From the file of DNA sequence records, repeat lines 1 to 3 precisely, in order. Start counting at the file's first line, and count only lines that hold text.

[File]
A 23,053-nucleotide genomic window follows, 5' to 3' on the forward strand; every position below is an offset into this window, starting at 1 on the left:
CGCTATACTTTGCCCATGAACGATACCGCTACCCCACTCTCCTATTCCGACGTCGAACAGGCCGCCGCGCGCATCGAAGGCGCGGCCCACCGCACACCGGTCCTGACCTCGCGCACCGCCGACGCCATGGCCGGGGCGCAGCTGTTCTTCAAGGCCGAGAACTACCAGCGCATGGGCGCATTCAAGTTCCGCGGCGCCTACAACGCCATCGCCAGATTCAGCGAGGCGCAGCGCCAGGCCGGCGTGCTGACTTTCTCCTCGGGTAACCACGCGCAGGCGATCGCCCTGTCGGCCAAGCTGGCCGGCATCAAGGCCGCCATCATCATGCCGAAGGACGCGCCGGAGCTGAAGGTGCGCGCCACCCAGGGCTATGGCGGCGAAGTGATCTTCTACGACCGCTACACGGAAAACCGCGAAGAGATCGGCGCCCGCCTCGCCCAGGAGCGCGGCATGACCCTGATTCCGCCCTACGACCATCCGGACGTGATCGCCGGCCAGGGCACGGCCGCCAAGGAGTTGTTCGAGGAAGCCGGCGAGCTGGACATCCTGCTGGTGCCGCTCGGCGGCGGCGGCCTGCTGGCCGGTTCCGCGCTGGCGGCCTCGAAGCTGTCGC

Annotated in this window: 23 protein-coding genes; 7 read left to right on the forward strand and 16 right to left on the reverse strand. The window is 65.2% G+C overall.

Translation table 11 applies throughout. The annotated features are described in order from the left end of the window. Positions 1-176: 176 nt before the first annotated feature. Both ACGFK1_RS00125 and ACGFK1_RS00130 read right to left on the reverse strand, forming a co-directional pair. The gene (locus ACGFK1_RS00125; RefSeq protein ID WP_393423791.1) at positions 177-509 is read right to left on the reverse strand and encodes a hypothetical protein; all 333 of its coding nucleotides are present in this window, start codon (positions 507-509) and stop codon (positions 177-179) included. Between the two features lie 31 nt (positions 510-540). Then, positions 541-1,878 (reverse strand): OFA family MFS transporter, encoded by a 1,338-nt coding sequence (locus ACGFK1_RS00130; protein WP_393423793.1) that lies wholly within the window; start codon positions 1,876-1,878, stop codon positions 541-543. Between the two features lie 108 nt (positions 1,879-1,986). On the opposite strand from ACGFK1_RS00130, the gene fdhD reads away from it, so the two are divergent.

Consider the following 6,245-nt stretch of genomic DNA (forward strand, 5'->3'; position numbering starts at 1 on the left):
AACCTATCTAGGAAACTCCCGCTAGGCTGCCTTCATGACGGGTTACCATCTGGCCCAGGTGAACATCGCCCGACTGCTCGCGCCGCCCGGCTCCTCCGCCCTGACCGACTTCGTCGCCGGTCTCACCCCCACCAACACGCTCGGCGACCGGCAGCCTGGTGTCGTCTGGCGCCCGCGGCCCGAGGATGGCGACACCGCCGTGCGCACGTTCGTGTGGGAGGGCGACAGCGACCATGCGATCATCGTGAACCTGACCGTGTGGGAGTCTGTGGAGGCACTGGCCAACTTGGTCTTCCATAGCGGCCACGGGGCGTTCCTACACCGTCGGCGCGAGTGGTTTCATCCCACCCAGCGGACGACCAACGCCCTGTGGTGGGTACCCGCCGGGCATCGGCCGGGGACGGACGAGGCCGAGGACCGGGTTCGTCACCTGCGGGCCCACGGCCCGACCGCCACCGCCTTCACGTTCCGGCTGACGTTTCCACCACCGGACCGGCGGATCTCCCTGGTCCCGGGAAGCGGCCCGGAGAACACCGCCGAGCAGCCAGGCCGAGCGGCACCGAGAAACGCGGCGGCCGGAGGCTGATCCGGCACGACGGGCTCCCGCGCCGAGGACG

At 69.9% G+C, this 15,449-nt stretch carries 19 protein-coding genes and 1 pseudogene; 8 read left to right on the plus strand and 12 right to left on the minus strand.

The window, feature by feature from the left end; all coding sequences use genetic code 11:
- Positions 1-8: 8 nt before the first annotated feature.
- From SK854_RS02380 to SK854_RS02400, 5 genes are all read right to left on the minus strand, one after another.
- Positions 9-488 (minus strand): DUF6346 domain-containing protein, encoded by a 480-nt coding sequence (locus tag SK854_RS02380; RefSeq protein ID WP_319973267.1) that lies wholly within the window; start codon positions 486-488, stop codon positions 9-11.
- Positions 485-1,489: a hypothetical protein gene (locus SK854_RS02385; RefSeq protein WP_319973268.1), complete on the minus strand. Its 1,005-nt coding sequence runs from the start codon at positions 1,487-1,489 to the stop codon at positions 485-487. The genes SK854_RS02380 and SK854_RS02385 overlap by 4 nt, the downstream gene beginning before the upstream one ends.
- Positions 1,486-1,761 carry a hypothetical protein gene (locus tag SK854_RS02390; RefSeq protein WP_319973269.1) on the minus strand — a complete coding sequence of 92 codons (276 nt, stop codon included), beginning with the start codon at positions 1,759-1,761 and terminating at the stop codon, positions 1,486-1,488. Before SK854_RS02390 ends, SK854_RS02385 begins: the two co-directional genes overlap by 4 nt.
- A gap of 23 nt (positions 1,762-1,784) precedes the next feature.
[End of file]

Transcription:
A 23,053-nucleotide genomic window follows, 5' to 3' on the forward strand; every position below is an offset into this window, starting at 1 on the left:
CGCTATACTTTGCCCATGAACGATACCGCTACCCCACTCTCCTATTCCGACGTCGAACAGGCCGCCGCGCGCATCGAAGGCGCGGCCCACCGCACACCGGTCCTGACCTCGCGCACCGCCGACGCCATGGCCGGGGCGCAGCTGTTCTTCAAGGCCGAGAACTACCAGCGCATGGGCGCATTCAAGTTCCGCGGCGCCTACAACGCCATCGCCAGATTCAGCGAGGCGCAGCGCCAGGCCGGCGTGCTGACTTTCTCCTCGGGTAACCACGCGCAGGCGATCGCCCTGTCGGCCAAGCTGGCCGGCATCAAGGCCGCCATCATCATGCCGAAGGACGCGCCGGAGCTGAAGGTGCGCGCCACCCAGGGCTATGGCGGCGAAGTGATCTTCTACGACCGCTACACGGAAAACCGCGAAGAGATCGGCGCCCGCCTCGCCCAGGAGCGCGGCATGACCCTGATTCCGCCCTACGACCATCCGGACGTGATCGCCGGCCAGGGCACGGCCGCCAAGGAGTTGTTCGAGGAAGCCGGCGAGCTGGACATCCTGCTGGTGCCGCTCGGCGGCGGCGGCCTGCTGGCCGGTTCCGCGCTGGCGGCCTCGAAGCTGTCGC

Annotated in this window: 23 protein-coding genes; 7 read left to right on the forward strand and 16 right to left on the reverse strand. The window is 65.2% G+C overall.